‘A Roller Coaster in a Carwash’: Why Scientists Are Flying Into Hurricane Beryl


Hurricane Beryl, which devastated islands in Grenada on Tuesday and is now heading toward Jamaica and the Cayman Islands, has broken records as the earliest hurricane ever to reach Category 4 and Category 5 intensity in the Atlantic Basin. Wind speeds of at least 160 miles per hour were recorded on Monday.

“There are so many superlatives to describe Hurricane Beryl given the time of year, the location and the strength,” said Jonathan Zawislak, a meteorologist and flight director for the National Oceanic and Atmospheric Administration.

Dr. Zawislak is a hurricane hunter, the title held by about 30 to 40 scientists, data crunchers and pilots based in Lakeland, Fla., who fly into hurricanes on three airplanes nicknamed Gonzo, Kermit and Miss Piggy. Both Kermit and Miss Piggy are equipped with Doppler radar on their bellies and tails that scientists use to create 3-D images of the storm.

Over the last three days, Dr. Zawislak and his team have taken off in Kermit from St. Croix, one of the U.S. Virgin Islands, and navigated through the swirling eyewall of Hurricane Beryl. In a Category 4 or 5 storm like Beryl, the eyewall — the ring of thunderstorms, heavy rain and dangerous winds surrounding the center of the storm — is loud and bumpy.

“It’s like being on a roller coaster in a carwash, except you don’t know when the ups and downs will occur, or what the next turn is,” Dr. Zawislak said on Tuesday as he prepared for his third Beryl reconnaissance flight.

But the eye of the storm is calm. During daytime flights, Dr. Zawislak can look out his bubble window from behind the cockpit and see a quiet bowl of cloud with clear, blue sky above.

His job is to navigate through the chaos, finding the path for Kermit to fly between 8,000 to 10,000 feet while maintaining an airspeed of exactly 210 knots and flying the aircraft directly into the wind so they’re not pushed around.

Jonathan Shannon, a spokesman for NOAA’s Aircraft Operations Center, said the goal of these flights, especially with hurricanes that change quickly, was to provide better data to better prepare for emergencies.

Since Dr. Zawislak’s first flight on Sunday, Hurricane Beryl experienced rapid intensification, which means its wind speeds have increased by 35 miles per hour or more over a 24-hour period. Part of the change came from an eyewall replacement cycle, or what Dr. Zawislak called the “ice skater effect”: the storm contracts like a figure skater pulling arms in tight while spinning. Pulling energy from warm ocean water, the storm replaces the old eye with a new one and reorganizes its outer wall.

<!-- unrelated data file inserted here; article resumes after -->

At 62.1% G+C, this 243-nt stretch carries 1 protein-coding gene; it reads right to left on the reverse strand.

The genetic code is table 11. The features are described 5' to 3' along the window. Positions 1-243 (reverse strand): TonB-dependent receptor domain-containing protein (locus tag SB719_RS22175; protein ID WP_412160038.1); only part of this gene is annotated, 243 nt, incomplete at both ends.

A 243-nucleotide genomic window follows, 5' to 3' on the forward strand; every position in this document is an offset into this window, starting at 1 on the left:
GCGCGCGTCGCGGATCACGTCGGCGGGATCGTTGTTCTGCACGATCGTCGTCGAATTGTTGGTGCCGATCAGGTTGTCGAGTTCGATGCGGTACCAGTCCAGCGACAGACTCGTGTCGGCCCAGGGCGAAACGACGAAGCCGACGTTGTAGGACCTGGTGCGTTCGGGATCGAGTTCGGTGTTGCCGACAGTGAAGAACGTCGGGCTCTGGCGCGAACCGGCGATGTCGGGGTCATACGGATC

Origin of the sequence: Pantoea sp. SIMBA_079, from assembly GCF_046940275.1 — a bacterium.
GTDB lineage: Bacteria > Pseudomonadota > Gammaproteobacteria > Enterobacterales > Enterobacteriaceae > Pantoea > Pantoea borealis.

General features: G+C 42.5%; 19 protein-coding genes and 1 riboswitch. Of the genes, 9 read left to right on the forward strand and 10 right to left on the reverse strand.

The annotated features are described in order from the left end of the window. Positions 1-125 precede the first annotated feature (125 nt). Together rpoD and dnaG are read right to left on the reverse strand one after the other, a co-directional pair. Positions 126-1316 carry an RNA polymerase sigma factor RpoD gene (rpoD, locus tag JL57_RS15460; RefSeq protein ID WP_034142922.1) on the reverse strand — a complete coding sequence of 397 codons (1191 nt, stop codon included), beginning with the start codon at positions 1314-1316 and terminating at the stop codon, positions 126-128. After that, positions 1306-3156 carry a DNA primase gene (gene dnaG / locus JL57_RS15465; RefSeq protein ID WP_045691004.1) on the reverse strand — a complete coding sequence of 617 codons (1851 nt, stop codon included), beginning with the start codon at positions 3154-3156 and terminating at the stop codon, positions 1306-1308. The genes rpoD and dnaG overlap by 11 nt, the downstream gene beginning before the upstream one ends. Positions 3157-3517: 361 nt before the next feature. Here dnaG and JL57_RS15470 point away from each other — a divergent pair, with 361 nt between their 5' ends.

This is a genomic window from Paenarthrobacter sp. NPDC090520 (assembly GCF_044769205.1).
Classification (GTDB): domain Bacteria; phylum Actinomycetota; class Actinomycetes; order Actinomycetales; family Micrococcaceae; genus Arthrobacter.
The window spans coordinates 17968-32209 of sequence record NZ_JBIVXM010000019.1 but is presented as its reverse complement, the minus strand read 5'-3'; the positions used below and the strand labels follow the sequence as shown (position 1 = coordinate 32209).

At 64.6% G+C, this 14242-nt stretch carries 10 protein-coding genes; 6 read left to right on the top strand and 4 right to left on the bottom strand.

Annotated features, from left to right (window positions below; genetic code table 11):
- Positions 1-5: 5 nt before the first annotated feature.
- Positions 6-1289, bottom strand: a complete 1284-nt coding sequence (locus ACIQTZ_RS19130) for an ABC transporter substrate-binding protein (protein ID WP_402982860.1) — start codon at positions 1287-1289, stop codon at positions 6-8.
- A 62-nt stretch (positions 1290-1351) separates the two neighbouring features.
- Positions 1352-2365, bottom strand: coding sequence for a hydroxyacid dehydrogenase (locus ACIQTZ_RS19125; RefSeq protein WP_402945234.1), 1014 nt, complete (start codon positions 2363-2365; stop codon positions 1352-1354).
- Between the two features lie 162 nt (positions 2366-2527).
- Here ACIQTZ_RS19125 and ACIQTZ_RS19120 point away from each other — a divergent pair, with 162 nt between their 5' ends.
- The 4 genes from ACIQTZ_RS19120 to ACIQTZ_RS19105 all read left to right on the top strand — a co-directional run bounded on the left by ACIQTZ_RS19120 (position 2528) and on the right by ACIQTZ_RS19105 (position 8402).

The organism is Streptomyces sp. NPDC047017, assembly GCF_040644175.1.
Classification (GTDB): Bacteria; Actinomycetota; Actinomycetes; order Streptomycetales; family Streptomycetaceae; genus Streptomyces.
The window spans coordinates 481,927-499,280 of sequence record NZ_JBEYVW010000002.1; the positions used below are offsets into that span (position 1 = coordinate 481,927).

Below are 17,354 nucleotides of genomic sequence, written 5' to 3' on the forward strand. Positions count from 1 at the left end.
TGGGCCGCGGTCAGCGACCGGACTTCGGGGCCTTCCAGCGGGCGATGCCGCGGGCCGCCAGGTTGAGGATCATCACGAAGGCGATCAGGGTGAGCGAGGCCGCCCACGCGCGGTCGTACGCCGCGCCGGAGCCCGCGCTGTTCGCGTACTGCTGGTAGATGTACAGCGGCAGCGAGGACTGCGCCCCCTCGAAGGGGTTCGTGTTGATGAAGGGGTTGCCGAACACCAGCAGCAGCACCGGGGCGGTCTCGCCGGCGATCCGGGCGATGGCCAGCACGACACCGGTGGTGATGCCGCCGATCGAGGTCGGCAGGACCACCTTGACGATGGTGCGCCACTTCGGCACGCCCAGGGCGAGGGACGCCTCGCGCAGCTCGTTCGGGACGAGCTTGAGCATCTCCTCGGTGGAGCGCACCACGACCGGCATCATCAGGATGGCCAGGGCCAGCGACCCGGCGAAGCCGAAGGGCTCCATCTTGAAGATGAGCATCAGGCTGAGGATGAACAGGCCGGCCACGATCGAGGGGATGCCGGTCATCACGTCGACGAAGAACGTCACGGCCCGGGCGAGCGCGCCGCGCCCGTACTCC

As Earth’s atmosphere heats up, more storms are undergoing this kind of rapid intensification. A recent study showed that rapid intensification is now twice as likely for Atlantic hurricanes, at least partially because of human-caused climate change driven by the burning of fossil fuels.

Beryl is a disastrous start to what Hosmay Lopez, an oceanographer at NOAA’s Atlantic Oceanographic and Meteorological Laboratory, said was the “most bullish” forecast the agency has ever made for an Atlantic hurricane season. NOAA predicts an above-normal hurricane season with four to seven major storms clocking winds above 111 miles per hour.

The forecast is based on the change in the El Niño-Southern Oscillation, a natural climate pattern linked to warmer conditions in the tropical Pacific Ocean, which is moving from a neutral state toward La Niña. The calm conditions produced by La Niña, combined with abnormally warm ocean temperatures, increase the likelihood of Atlantic hurricane formation.

As they travel, hurricanes stir the surface of the ocean. They churn up colder water from deep below the surface, which can dilute the storm’s energy, like stirring a cup of coffee to cool it down. But along with exceptionally warm sea surface temperatures that have shattered records for more than a year, temperatures are also higher than normal at greater depths.

“In this case the cup of coffee is very tall, so it’s very difficult to mix up cold water from below, even though you have strong winds,” Dr. Lopez said. Warmer temperatures at a greater depth give the storm even more energy to pull from the ocean, he said.

Hurricane season, which lasts from June 1 to Nov. 30, has historically been quiet in June and July before picking up in August. Hurricane Beryl beat the previous record-holder for earliest Category 5 storm, Hurricane Emily in 2005, by about two weeks.



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